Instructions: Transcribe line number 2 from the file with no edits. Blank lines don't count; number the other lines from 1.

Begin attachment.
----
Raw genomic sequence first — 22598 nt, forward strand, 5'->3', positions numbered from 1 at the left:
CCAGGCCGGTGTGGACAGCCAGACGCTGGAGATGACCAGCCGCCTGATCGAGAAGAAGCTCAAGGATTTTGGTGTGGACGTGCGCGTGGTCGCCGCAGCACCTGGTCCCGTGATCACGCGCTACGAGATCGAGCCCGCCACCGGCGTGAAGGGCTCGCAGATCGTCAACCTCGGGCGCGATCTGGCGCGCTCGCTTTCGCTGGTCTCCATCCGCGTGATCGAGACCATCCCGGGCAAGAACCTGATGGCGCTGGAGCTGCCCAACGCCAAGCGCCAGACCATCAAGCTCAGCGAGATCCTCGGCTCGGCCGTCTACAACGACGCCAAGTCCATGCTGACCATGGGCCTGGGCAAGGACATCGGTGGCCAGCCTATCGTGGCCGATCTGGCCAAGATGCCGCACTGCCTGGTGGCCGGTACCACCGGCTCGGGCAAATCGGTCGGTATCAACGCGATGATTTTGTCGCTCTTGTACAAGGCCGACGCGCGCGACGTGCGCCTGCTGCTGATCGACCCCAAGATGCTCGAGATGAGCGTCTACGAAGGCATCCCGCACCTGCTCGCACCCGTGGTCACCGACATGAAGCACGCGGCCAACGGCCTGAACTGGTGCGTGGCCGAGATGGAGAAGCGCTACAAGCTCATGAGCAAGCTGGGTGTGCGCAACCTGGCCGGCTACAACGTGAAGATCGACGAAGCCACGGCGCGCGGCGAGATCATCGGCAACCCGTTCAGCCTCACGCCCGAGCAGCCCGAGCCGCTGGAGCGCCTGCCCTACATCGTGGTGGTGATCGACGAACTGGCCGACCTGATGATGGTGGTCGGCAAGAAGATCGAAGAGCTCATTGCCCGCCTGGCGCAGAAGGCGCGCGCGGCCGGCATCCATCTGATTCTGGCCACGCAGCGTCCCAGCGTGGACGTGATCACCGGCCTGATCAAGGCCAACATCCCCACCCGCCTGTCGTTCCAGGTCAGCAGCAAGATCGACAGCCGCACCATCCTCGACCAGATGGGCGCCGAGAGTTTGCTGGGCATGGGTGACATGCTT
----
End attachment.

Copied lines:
CCAGGCCGGTGTGGACAGCCAGACGCTGGAGATGACCAGCCGCCTGATCGAGAAGAAGCTCAAGGATTTTGGTGTGGACGTGCGCGTGGTCGCCGCAGCACCTGGTCCCGTGATCACGCGCTACGAGATCGAGCCCGCCACCGGCGTGAAGGGCTCGCAGATCGTCAACCTCGGGCGCGATCTGGCGCGCTCGCTTTCGCTGGTCTCCATCCGCGTGATCGAGACCATCCCGGGCAAGAACCTGATGGCGCTGGAGCTGCCCAACGCCAAGCGCCAGACCATCAAGCTCAGCGAGATCCTCGGCTCGGCCGTCTACAACGACGCCAAGTCCATGCTGACCATGGGCCTGGGCAAGGACATCGGTGGCCAGCCTATCGTGGCCGATCTGGCCAAGATGCCGCACTGCCTGGTGGCCGGTACCACCGGCTCGGGCAAATCGGTCGGTATCAACGCGATGATTTTGTCGCTCTTGTACAAGGCCGACGCGCGCGACGTGCGCCTGCTGCTGATCGACCCCAAGATGCTCGAGATGAGCGTCTACGAAGGCATCCCGCACCTGCTCGCACCCGTGGTCACCGACATGAAGCACGCGGCCAACGGCCTGAACTGGTGCGTGGCCGAGATGGAGAAGCGCTACAAGCTCATGAGCAAGCTGGGTGTGCGCAACCTGGCCGGCTACAACGTGAAGATCGACGAAGCCACGGCGCGCGGCGAGATCATCGGCAACCCGTTCAGCCTCACGCCCGAGCAGCCCGAGCCGCTGGAGCGCCTGCCCTACATCGTGGTGGTGATCGACGAACTGGCCGACCTGATGATGGTGGTCGGCAAGAAGATCGAAGAGCTCATTGCCCGCCTGGCGCAGAAGGCGCGCGCGGCCGGCATCCATCTGATTCTGGCCACGCAGCGTCCCAGCGTGGACGTGATCACCGGCCTGATCAAGGCCAACATCCCCACCCGCCTGTCGTTCCAGGTCAGCAGCAAGATCGACAGCCGCACCATCCTCGACCAGATGGGCGCCGAGAGTTTGCTGGGCATGGGTGACATGCTT